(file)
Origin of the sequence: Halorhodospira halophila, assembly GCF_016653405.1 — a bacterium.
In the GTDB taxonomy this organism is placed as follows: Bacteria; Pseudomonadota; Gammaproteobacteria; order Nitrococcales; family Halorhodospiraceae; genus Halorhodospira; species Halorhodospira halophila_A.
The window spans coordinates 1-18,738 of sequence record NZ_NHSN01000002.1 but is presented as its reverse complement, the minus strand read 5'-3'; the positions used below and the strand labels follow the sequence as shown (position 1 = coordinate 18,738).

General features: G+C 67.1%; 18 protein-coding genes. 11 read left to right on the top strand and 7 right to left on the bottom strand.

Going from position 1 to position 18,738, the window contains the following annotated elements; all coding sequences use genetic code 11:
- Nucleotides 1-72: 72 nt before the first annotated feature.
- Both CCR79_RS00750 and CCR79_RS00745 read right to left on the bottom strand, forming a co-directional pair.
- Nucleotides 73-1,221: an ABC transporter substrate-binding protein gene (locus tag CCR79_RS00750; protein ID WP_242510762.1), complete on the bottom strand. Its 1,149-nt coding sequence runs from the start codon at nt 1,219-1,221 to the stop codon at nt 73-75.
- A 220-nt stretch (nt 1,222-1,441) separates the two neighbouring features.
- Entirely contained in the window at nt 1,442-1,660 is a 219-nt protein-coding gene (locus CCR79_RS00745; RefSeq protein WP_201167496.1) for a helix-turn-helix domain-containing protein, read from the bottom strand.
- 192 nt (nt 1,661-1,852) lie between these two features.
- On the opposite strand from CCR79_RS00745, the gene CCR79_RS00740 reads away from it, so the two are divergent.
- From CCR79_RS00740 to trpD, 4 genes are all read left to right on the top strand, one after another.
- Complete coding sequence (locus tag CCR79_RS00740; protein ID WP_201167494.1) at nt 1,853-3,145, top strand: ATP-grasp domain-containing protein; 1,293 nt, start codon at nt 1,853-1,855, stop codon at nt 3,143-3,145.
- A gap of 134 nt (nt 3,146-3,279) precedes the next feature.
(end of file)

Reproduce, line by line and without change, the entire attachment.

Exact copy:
Origin of the sequence: Halorhodospira halophila, assembly GCF_016653405.1 — a bacterium.
In the GTDB taxonomy this organism is placed as follows: Bacteria; Pseudomonadota; Gammaproteobacteria; order Nitrococcales; family Halorhodospiraceae; genus Halorhodospira; species Halorhodospira halophila_A.
The window spans coordinates 1-18,738 of sequence record NZ_NHSN01000002.1 but is presented as its reverse complement, the minus strand read 5'-3'; the positions used below and the strand labels follow the sequence as shown (position 1 = coordinate 18,738).

General features: G+C 67.1%; 18 protein-coding genes. 11 read left to right on the top strand and 7 right to left on the bottom strand.

Going from position 1 to position 18,738, the window contains the following annotated elements; all coding sequences use genetic code 11:
- Nucleotides 1-72: 72 nt before the first annotated feature.
- Both CCR79_RS00750 and CCR79_RS00745 read right to left on the bottom strand, forming a co-directional pair.
- Nucleotides 73-1,221: an ABC transporter substrate-binding protein gene (locus tag CCR79_RS00750; protein ID WP_242510762.1), complete on the bottom strand. Its 1,149-nt coding sequence runs from the start codon at nt 1,219-1,221 to the stop codon at nt 73-75.
- A 220-nt stretch (nt 1,222-1,441) separates the two neighbouring features.
- Entirely contained in the window at nt 1,442-1,660 is a 219-nt protein-coding gene (locus CCR79_RS00745; RefSeq protein WP_201167496.1) for a helix-turn-helix domain-containing protein, read from the bottom strand.
- 192 nt (nt 1,661-1,852) lie between these two features.
- On the opposite strand from CCR79_RS00745, the gene CCR79_RS00740 reads away from it, so the two are divergent.
- From CCR79_RS00740 to trpD, 4 genes are all read left to right on the top strand, one after another.
- Complete coding sequence (locus tag CCR79_RS00740; protein ID WP_201167494.1) at nt 1,853-3,145, top strand: ATP-grasp domain-containing protein; 1,293 nt, start codon at nt 1,853-1,855, stop codon at nt 3,143-3,145.
- A gap of 134 nt (nt 3,146-3,279) precedes the next feature.